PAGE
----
Undertaking the UMAT in sections

Discussion in 'UMAT Question Discussion' started by wannabedoctor, May 31, 2017.

  1. wannabedoctor

    wannabedoctor Member

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    Hi everyone,
    I was wondering whether it would be worth undertaking the UMAT in sections considering my strengths and weaknesses in each section, opposed to completing each question in order. My S2 and S3 are quite good, however, my S1 is ridiculously bad and ensures everytime I do a practice test, I go well over the time limit.

    I was thinking of completing my S2 and S3 under the time limit each should be given and leave the remaining time for doing my best in S1. Although, I have noticed valuable seconds will be spent flicking through pages and there is a chance I might mess up filling in the bubbles which will ruin my attempt.

    Given there are only a few weeks left and I have been practicing for several months, I feel my S2 and S3 can be further refined, but my S1 won't improve very much given I have uni exams in the next 2 weeks.

    I wanted to ask others who have already undertaken the real UMAT and used either test taking strategy of answering each question one after the other or doing each section one by one, how they felt and whether it was effective or not?
     
  2. nire

    nire Member

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    well ive done umat only once, didnt go too brilliantly so im sitting it again. when i first sat it (2016) i did the exams in sections, where i played to my strengths. s2 then s3 and then finally s1. one of the issue that arose from this was the timing, by the time i got s1 i only had 45 minutes left, hence my section 1 suffered extremely badly. hence this year ive decided to adopt the method of doing the exam chronologically (1-134) at it has worked much better for me. im getting much higher scores in my practice exams than i used to. but as i say this, keep in mind each person is different. a majority of my friends did the exam chronologically and they did end up getting good scores, however there were few that did it in sections and ended up getting extremely good scores to0. so it varies. however my advice is give it a go with a practice exam, if your scores improve dramatically then stick to it but if it doesn't then go back to doing it chronologically.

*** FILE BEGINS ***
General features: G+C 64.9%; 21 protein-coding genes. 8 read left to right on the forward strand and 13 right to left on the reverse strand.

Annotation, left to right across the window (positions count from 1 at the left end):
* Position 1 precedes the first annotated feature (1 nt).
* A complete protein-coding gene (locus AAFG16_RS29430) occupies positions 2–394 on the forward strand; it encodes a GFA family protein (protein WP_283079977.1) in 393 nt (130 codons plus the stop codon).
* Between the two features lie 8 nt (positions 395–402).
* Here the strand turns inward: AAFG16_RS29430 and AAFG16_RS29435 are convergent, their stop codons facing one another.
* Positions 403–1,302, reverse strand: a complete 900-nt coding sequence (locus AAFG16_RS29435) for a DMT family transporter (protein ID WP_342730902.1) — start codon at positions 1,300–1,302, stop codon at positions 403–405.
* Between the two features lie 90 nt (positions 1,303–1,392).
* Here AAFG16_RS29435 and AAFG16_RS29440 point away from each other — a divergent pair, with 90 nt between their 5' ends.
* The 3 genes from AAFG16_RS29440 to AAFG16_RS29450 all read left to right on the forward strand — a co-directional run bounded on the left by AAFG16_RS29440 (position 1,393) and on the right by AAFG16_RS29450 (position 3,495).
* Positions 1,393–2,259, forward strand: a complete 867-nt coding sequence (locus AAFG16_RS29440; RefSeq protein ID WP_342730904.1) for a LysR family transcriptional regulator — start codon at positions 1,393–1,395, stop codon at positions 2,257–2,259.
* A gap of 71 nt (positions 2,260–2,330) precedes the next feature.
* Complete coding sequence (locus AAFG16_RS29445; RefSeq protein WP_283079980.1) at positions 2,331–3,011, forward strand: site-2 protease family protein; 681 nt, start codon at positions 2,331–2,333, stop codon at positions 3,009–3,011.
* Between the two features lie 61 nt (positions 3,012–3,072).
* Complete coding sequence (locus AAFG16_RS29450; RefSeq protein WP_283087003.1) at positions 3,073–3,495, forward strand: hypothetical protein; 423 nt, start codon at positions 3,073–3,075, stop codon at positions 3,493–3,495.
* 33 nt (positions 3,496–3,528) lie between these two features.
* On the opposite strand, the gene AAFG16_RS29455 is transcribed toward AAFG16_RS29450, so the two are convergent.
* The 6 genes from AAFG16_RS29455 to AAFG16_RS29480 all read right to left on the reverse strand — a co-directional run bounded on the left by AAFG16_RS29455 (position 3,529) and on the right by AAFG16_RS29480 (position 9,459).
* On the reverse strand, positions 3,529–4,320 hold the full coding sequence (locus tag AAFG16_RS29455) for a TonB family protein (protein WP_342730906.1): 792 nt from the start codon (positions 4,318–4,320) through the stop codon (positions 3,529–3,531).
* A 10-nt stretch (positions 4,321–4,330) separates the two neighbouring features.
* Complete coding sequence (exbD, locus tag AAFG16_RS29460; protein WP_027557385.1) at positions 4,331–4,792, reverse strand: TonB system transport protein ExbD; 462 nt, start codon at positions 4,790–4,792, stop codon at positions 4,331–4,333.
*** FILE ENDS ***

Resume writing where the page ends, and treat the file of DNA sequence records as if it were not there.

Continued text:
also how are s1 and s2 and s3 scores, raw score wise. it might not be as bad as you think as ME percentiles can be vastly exaggerated.
     
  3. rustyedges

    rustyedges Member

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    I did UMAT in sections (s2, s1, then s3) and it seemed to go well. It meant I could spend the 15 minutes reading time (do they still give you that?) to read all the S2 stems, so I could just start answering the questions once the exam started, and it also meant that I wasn't having to switch between styles of thinking. My uni weighted s3 the lowest, so getting s2 and s1 done first seemed logical.

    So long as you don't start putting the answers in the wrong circles it can be a good idea.
     
  4. LMG

    LMG Regular Member

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    It's 10 minutes now, I think, but yep, you still have some reading time. I also read the S2 stems in this period last year, and plan to do the same this year.

    To the OP, I did s2, s3, s1 last year, because UTAS preferences s2, and if guessing questions at the end, I decided it was better to be guessing 1/4 (s1) than 1/5 (s3) :D. This year, as I'm also planning to apply to JMP with its s1 preference, I'm going to do S2, S1, S3 because I did run out of time least year (had a couple of stems equaling about 10 questions that I had to guess). I'm doing much better, timing wise, in the practice exams this year, so hoping not to have that problem again. Also, I know I panicked in the last 10 minutes last year and was incapable of ~anything, so I'll hopefully be more prepared for that, too! You're right that this method runs the risk of screwing you up with colouring the wrong circles in, but to be honest, I don't remember finding this particularly difficult to keep track of last year.
     
  5. frootloop

    frootloop Not this time. Moderator

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    Do the exam however works best for you. Back when I sat UMAT, the test was physically divided up into sections anyway (which tbh made more sense to me than mashing them all together).

    Like has been said above though, if you're not sitting the test in the order it's written in, be 100% sure you're marking the correct boxes on the answer sheet! It'd be a bit of a nightmare if you got to the end and found you'd missed a bubble somewhere and there was a reading frame shift for half your answers.
     
  6. pi

    pi Monash MBBS(Hons) V, BMedSc(Hons) Moderator

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    I'd imagine this would be less likely if you did the UMAT by sections?
     
  7. LMG

    LMG Regular Member